09 Feb LEAD POISONING IN ANIMALS
Did you know that household paint used to contain significant quantities of the toxic heavy metal lead? Lead, in various salt forms, was incorporated into paint for pigment and durability purposes. In Australia, progressive changes to legislation have led to a rapid decline in the quantity of lead allowable in household paint from 50% prior to 1969, to 1% after 1969. In 1992, the maximum allowable lead concentration in household paints was further reduced to 0.25%, in 1997 to 0.1%, and finally in 2021 to 0.009%.
Whilst lead poisoning in animals is relatively uncommon these days, animals can still be poisoned from ingesting lead fishing sinkers, lead curtain weights, or by being exposed to paint dust or chips from older houses (particularly during renovations). The risk of poisoning is highly dependent on the product ingested, the amount ingested and the duration of exposure. Unfortunately lead is not readily broken down by the body and can be retained in bone stores for extended periods of time.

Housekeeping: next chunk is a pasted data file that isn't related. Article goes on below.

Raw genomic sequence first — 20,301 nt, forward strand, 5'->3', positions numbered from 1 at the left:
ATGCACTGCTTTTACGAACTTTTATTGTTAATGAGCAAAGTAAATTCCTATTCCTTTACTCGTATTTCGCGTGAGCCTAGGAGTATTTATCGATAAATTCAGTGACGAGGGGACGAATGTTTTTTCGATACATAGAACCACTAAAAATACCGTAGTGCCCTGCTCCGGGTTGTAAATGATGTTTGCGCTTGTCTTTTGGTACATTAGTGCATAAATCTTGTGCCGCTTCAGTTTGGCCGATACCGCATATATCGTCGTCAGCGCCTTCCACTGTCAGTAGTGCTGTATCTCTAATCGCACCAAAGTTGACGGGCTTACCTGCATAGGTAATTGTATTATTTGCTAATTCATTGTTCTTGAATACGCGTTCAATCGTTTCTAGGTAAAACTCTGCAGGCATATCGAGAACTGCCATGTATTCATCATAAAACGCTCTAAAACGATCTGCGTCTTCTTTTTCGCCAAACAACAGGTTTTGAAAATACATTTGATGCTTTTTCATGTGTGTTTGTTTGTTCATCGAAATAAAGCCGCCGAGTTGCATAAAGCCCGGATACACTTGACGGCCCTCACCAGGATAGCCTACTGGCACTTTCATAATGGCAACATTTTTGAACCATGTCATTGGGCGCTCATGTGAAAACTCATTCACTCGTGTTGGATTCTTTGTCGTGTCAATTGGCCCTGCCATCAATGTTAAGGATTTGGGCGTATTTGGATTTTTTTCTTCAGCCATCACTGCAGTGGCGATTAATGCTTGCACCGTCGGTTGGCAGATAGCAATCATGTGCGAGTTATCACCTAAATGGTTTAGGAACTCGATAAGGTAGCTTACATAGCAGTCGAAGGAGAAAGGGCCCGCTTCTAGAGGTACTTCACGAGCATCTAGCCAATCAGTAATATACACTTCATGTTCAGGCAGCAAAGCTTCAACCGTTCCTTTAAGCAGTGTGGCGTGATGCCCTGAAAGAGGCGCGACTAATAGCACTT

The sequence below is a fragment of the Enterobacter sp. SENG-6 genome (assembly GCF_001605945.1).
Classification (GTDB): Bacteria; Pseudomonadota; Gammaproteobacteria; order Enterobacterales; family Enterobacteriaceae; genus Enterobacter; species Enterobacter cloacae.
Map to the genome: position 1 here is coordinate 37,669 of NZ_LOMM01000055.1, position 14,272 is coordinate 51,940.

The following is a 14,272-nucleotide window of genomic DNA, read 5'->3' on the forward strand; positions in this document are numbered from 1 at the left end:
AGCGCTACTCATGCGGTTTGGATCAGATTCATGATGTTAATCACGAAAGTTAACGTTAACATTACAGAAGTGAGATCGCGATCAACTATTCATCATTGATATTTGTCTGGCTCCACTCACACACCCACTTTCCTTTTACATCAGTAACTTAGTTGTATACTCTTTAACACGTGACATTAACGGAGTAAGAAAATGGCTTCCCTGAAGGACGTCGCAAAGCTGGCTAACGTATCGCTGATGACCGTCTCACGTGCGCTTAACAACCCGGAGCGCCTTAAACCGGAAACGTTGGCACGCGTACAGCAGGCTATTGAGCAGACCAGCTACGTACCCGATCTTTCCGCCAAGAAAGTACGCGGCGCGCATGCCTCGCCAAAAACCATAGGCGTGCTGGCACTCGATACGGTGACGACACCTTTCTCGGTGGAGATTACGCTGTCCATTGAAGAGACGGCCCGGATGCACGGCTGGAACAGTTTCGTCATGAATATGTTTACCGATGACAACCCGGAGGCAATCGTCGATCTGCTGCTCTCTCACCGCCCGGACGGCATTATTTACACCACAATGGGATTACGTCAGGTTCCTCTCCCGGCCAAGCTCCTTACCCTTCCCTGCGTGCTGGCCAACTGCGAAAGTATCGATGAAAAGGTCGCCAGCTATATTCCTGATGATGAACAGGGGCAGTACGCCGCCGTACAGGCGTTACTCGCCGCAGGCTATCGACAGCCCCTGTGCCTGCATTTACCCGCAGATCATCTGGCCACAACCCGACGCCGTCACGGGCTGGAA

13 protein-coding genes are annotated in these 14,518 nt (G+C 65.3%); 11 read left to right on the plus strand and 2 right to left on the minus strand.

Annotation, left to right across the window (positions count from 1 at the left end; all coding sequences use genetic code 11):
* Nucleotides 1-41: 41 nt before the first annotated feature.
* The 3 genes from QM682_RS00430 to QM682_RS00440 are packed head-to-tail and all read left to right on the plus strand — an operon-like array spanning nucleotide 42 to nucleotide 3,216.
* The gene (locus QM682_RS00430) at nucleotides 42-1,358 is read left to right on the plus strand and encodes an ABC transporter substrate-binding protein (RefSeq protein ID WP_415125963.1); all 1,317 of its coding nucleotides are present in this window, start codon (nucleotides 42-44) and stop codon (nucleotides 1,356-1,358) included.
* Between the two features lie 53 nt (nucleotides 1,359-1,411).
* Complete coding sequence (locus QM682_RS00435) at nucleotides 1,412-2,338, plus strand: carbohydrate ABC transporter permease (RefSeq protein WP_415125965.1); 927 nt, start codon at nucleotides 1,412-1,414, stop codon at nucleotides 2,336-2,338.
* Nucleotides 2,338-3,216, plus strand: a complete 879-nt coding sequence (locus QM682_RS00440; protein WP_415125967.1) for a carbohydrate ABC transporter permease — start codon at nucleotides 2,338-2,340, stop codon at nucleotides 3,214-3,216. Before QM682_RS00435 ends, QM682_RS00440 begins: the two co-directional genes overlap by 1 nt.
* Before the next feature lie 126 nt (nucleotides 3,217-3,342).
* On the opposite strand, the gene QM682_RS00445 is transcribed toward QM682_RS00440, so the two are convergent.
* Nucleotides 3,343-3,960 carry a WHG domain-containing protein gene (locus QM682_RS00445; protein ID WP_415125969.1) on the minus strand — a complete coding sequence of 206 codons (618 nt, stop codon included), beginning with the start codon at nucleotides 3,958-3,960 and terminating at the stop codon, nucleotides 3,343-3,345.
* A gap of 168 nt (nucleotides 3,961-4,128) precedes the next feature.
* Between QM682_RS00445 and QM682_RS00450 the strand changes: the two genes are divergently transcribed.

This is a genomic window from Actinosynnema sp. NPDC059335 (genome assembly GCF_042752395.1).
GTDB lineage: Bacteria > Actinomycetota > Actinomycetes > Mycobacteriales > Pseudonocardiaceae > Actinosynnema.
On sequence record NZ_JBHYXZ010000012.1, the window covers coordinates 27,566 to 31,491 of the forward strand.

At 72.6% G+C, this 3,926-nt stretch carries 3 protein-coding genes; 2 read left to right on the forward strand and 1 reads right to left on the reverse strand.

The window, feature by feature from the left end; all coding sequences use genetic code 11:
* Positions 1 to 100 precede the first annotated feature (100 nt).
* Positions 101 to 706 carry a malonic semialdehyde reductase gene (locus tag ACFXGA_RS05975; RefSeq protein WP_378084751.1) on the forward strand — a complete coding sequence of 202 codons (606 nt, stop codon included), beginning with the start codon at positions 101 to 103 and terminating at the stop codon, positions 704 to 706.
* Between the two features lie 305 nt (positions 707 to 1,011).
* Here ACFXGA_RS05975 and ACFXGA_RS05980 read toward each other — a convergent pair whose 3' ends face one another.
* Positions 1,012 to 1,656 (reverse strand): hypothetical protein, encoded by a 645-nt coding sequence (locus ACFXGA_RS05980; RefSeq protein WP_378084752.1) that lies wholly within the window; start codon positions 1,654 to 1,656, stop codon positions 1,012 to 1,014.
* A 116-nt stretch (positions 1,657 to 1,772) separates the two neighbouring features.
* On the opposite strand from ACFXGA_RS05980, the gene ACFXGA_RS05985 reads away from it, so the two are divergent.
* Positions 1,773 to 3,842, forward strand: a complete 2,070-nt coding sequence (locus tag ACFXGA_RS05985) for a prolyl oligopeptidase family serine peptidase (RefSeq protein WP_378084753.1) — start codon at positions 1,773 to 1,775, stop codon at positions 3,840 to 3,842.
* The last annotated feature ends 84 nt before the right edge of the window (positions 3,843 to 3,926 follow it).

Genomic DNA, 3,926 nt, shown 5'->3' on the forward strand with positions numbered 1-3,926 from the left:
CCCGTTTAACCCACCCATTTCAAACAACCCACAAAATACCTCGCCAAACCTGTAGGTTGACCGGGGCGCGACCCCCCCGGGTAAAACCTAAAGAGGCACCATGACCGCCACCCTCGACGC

Signs of lead poisoning in animals can be non-specific, affecting a number of organ systems. Early signs may include vomiting, diarrhoea, inappetence, abdominal tenderness and excessive salivation. Neurological effects such as weakness, tremors, unsteadiness on the feet and in severe cases seizures can occur. The red blood cells may also be affected, potentially resulting in anaemia.
If your pet has ingested something they should not have, please phone the Animal Poisons Helpline for advice. The Animal Poisons Helpline provides free advice to pet owners in Australia and New Zealand and can be reached on 1300 869 738 (AU) or 0800 869 738 (NZ).
The Animal Poisons Helpline is proudly sponsored by Bow Wow Meow Pet Insurance, who are currently offering two months free pet insurance in the first year of coverage for Helpline followers. Visit bowwowinsurance.com.au/poisons for more info and enter promo code AP368 when you get a quote.